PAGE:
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We have investigated a potential transmission chain of HIV-1 with drug resistance-associated mutations between three individuals over a period of 5 years by use of cloning and sequencing of viral genes, and phenotypic characterization. Viruses containing reverse transcriptase drug resistance-associated mutations were transmitted sequentially between three homosexual men (A, B, and C), and persisted in one individual for at least 4 years, despite intermittent therapy and reduced viral replicative capacity compared with wild-type strains. Clonal analysis of the envelope gene from semen and blood virus showed that the virus transmitted to patient C was more closely related to virus from the semen than the blood of patient B. Our data suggest that HIV variants with drug resistance-associated mutations can persist following primary infection, despite intervening antiretroviral therapy, and subsequently sexually transmitted. We provide "proof of principle" that such mutations can therefore become "fixed" within the circulating virus pool.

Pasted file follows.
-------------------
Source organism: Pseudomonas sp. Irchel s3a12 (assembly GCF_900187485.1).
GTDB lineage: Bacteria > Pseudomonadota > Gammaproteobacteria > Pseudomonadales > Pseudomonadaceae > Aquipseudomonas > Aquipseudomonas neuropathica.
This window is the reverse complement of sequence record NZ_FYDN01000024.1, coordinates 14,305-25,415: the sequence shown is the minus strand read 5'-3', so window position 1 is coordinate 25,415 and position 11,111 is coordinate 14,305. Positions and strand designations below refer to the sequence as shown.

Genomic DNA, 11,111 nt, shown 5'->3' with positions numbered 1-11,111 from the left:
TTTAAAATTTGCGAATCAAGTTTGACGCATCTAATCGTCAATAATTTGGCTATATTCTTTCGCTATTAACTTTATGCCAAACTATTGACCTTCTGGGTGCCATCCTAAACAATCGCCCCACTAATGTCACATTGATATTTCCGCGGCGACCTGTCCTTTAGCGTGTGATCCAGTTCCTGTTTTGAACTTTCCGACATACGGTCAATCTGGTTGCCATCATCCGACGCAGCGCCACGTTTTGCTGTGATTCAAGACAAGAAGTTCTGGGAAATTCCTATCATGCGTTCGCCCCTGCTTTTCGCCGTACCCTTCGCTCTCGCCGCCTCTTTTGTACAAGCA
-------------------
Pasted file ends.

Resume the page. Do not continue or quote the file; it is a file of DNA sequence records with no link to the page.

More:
Original publication




Journal article


AIDS Research and Human Retroviruses

Publication Date





353 - 361